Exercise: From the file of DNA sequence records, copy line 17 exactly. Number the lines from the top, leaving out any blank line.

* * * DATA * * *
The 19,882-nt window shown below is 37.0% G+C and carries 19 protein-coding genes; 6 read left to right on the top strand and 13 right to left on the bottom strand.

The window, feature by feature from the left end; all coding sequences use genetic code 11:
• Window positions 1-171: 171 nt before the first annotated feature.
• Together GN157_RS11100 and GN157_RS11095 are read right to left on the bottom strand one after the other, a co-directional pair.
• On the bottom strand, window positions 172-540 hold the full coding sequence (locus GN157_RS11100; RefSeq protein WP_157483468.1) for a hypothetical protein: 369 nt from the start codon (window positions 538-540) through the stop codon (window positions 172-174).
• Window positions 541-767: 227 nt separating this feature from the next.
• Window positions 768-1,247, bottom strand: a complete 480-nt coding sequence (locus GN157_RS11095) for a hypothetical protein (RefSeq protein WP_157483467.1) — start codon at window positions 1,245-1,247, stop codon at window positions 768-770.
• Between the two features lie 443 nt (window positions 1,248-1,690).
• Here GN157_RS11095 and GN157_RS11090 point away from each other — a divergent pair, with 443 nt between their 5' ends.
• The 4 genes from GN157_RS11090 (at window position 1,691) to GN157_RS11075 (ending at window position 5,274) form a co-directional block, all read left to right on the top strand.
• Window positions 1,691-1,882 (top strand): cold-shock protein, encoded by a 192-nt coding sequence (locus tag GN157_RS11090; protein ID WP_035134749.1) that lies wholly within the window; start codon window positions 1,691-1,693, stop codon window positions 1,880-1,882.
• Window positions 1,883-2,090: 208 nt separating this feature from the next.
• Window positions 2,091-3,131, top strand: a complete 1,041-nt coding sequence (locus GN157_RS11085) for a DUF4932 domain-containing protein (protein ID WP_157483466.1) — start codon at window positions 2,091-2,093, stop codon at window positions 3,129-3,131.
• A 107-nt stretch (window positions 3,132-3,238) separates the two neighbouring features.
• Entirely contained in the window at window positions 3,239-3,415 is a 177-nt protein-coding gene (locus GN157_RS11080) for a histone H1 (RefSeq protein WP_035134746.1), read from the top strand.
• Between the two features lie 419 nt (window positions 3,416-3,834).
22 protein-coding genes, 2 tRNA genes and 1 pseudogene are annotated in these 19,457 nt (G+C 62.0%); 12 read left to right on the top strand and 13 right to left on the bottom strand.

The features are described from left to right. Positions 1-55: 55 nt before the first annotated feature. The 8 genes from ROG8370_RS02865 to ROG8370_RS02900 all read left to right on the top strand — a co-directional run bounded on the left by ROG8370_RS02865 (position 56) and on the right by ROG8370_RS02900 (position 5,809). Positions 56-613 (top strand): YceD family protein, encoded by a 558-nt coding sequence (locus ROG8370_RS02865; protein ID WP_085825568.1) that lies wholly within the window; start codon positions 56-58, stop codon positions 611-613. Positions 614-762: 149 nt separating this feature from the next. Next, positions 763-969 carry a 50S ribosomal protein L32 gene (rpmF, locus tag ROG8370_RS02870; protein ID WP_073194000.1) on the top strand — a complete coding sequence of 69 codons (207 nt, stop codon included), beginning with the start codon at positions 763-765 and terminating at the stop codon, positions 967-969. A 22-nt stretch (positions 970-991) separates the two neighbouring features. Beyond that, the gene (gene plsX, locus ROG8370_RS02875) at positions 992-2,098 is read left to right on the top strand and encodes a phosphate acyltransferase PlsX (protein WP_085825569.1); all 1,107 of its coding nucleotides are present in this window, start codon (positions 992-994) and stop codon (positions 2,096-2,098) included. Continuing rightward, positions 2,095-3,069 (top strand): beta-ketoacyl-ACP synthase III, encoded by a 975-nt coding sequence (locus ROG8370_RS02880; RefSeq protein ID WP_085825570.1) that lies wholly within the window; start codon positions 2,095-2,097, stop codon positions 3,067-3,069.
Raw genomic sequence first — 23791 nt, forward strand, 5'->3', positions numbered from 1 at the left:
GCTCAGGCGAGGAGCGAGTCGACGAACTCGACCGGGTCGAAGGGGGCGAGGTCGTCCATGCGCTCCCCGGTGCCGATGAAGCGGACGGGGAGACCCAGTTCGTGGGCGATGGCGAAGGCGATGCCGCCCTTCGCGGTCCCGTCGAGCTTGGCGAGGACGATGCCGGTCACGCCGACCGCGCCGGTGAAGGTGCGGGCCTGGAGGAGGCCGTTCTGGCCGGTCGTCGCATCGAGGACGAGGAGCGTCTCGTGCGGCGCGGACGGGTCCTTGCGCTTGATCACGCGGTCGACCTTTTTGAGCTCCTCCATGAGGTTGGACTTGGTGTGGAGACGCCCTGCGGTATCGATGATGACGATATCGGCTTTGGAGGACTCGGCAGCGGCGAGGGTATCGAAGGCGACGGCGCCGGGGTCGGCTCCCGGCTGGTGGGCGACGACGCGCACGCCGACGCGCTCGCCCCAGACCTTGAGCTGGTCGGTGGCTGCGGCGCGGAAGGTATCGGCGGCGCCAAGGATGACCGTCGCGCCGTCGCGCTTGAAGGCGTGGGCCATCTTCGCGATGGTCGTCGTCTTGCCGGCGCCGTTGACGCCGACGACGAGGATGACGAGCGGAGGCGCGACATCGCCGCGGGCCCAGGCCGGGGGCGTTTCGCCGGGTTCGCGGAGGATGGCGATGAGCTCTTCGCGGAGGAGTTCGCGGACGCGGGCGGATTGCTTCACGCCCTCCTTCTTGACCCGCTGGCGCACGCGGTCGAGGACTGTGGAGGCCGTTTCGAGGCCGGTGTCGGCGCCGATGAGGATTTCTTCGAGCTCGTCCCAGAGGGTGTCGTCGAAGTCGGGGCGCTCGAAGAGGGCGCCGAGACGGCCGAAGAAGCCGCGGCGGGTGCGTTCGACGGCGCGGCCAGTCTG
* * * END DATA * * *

22 protein-coding genes, 2 tRNA genes and 1 pseudogene are annotated in these 19,457 nt (G+C 62.0%); 12 read left to right on the top strand and 13 right to left on the bottom strand.